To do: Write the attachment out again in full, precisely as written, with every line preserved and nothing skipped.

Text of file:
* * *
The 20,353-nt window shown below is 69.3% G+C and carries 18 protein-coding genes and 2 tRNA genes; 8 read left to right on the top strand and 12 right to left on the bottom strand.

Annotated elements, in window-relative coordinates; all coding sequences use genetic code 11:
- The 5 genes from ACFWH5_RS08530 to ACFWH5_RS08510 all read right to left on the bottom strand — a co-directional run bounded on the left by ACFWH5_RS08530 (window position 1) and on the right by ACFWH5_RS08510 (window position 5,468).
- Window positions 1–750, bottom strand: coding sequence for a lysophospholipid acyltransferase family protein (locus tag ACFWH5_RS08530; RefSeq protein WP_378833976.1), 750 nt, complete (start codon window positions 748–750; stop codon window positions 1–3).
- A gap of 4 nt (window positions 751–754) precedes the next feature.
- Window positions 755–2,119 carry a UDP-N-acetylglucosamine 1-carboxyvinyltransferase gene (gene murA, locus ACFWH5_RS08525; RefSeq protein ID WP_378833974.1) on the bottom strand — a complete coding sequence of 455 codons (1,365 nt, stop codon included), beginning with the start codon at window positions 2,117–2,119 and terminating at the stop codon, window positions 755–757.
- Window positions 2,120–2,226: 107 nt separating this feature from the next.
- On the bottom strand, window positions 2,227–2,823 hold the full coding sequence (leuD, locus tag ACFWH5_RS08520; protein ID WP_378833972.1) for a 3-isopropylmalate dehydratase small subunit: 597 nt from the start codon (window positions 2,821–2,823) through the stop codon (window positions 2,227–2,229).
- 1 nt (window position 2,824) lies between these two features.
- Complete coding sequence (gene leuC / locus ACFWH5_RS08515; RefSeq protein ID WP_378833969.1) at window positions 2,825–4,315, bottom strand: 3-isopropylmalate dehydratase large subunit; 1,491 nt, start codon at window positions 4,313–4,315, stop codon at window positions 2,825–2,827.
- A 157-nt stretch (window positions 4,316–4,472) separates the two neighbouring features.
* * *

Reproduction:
The 20,353-nt window shown below is 69.3% G+C and carries 18 protein-coding genes and 2 tRNA genes; 8 read left to right on the top strand and 12 right to left on the bottom strand.

Annotated elements, in window-relative coordinates; all coding sequences use genetic code 11:
- The 5 genes from ACFWH5_RS08530 to ACFWH5_RS08510 all read right to left on the bottom strand — a co-directional run bounded on the left by ACFWH5_RS08530 (window position 1) and on the right by ACFWH5_RS08510 (window position 5,468).
- Window positions 1–750, bottom strand: coding sequence for a lysophospholipid acyltransferase family protein (locus tag ACFWH5_RS08530; RefSeq protein WP_378833976.1), 750 nt, complete (start codon window positions 748–750; stop codon window positions 1–3).
- A gap of 4 nt (window positions 751–754) precedes the next feature.
- Window positions 755–2,119 carry a UDP-N-acetylglucosamine 1-carboxyvinyltransferase gene (gene murA, locus ACFWH5_RS08525; RefSeq protein ID WP_378833974.1) on the bottom strand — a complete coding sequence of 455 codons (1,365 nt, stop codon included), beginning with the start codon at window positions 2,117–2,119 and terminating at the stop codon, window positions 755–757.
- Window positions 2,120–2,226: 107 nt separating this feature from the next.
- On the bottom strand, window positions 2,227–2,823 hold the full coding sequence (leuD, locus tag ACFWH5_RS08520; protein ID WP_378833972.1) for a 3-isopropylmalate dehydratase small subunit: 597 nt from the start codon (window positions 2,821–2,823) through the stop codon (window positions 2,227–2,229).
- 1 nt (window position 2,824) lies between these two features.
- Complete coding sequence (gene leuC / locus ACFWH5_RS08515; RefSeq protein ID WP_378833969.1) at window positions 2,825–4,315, bottom strand: 3-isopropylmalate dehydratase large subunit; 1,491 nt, start codon at window positions 4,313–4,315, stop codon at window positions 2,825–2,827.
- A 157-nt stretch (window positions 4,316–4,472) separates the two neighbouring features.